Edge enhancement is the main problem with the transfer, and is quite noticeable in many scenes, though the haloes it produces are relatively thin. On larger displays this may be an irritation. There is also some Gibb effect in the form of some noise around the outlines of the actors, especially on their arms. As they keep moving most of the time, this is only a minor issue.
Film artefacts were limited to some specks of dirt and dust, but I only noticed this towards the end of the film.
Optional English subtitles are provided. These are large and easily read, and match the dialogue most of the time, though some words are omitted for brevity's sake.
The disc is RSDL-formatted with the layer change placed at 61:36 at a cut. It is slightly disruptive as it occurs during a suspenseful sequence.
Audio is available in several languages. I listened to the default English Dolby Digital 5.1 track.
The audio is typical of this type of film, with a lot of low frequency effects giving the subwoofer a workout. Most of the audio is geared to the front speakers and there is little in the way of discrete audio for the rear channels. Mostly it is just music and a softer version of the non-dialogue audio from the front channels. The dialogue itself is very clear throughout, and I had no trouble understanding any of it.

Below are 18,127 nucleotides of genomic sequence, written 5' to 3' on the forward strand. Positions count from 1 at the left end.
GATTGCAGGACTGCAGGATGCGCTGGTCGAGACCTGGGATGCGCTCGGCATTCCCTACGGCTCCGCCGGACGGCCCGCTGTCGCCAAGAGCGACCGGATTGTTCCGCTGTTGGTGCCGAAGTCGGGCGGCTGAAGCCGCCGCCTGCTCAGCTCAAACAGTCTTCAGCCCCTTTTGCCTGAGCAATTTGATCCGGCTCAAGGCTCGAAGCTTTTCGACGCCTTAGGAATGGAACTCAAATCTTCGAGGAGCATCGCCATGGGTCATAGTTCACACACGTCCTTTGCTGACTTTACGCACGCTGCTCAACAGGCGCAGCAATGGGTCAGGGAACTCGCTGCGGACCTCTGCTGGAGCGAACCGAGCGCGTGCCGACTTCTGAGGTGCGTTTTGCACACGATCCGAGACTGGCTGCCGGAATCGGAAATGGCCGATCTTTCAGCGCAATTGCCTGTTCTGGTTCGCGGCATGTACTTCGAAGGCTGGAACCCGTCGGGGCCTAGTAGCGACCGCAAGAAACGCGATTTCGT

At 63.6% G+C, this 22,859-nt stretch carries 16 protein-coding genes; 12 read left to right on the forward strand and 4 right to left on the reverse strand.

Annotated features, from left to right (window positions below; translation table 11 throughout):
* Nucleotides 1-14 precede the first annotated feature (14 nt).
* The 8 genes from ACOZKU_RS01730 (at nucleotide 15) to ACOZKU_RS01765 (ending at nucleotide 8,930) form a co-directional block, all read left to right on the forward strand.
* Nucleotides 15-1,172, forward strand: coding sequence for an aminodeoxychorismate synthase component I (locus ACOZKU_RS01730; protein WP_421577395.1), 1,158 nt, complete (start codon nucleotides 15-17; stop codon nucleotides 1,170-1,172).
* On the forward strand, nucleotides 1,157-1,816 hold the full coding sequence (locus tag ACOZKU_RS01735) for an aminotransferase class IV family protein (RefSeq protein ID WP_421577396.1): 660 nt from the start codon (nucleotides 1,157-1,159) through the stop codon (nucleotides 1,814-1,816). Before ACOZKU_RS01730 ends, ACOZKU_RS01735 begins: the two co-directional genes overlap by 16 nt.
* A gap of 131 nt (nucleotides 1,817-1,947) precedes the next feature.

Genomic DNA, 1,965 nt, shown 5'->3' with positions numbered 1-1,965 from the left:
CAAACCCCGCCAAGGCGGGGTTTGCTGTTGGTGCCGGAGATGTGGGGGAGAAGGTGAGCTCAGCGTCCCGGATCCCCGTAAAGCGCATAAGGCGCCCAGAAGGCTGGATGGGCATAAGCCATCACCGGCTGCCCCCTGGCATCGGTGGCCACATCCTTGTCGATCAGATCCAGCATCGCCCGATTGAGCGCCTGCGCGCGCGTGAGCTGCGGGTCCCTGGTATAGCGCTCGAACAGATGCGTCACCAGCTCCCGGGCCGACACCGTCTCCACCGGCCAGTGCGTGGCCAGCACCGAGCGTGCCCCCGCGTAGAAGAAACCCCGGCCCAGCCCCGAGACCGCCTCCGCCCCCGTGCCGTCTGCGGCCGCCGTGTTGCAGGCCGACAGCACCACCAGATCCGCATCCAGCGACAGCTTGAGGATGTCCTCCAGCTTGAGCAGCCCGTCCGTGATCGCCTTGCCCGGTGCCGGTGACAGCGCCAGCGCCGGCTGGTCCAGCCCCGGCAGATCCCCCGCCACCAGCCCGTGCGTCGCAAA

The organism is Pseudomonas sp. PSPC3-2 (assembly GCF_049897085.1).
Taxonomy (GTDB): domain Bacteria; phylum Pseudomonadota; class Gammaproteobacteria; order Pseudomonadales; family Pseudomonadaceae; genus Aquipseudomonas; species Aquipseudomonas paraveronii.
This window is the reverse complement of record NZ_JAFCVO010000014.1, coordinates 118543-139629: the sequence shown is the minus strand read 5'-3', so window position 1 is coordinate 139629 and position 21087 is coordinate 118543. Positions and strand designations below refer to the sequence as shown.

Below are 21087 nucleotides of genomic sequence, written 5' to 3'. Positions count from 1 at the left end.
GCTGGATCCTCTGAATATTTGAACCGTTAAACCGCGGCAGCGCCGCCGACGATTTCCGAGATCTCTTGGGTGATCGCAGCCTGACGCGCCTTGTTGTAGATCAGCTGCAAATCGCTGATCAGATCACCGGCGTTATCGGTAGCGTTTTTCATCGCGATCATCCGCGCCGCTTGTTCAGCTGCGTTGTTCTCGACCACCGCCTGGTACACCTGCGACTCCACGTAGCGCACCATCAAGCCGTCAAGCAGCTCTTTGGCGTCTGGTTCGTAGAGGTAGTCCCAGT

The music score is by Brian Tyler. Sometimes it sounds like Ry Cooder, and sometimes like Tangerine Dream. It works surprisingly well, though I doubt whether the soundtrack album is a big seller.
|Surround Channel Use|
This commentary is by the director alone. He talks about his career with John Carpenter, the actors chosen for the film, and the problems he had making the film. These cover not only the monetary concerns that curtailed some of the things he wanted to include in the film, but also studio interference and some issues with the Mexican crew. He doesn't take himself all that seriously and so the commentary is fairly laid-back. It is not the best commentary I have heard but it is worth listening to once.
This is in letterboxed widescreen and makes the film seem slightly better than it is, which is all you could ask I suppose.
This trailer is in 1.33:1 and looks a lot older than it should. This is quite a good trailer.
NOTE: To view non-R4 releases, your equipment needs to be multi-zone compatible and usually also NTSC compatible.
The only difference between the Region 4 and the Region 1 versions of this DVD is that the latter includes an additional trailer for Ghosts of Mars. Is it worth the extra outlay? I suspect not.
A more entertaining film that it has a right to be, but don't expect anything above average.
The video quality has a couple of problems.
The audio quality is quite good.
The extras are satisfactory.
|DVD||Pioneer DV-S733A, using Component output|
|Display||Sony 86CM Trinitron Wega KVHR36M31. Calibrated with Ultimate DVD Platinum. This display device is 16x9 capable.|
|Audio Decoder||Built in to DVD player, Dolby Digital, dts and DVD-Audio. Calibrated with Ultimate DVD Platinum.|
|Speakers||Main: Tannoy Revolution R3; Centre: Tannoy Sensys DCC; Rear: Richter Harlequin; Subwoofer: JBL SUB175|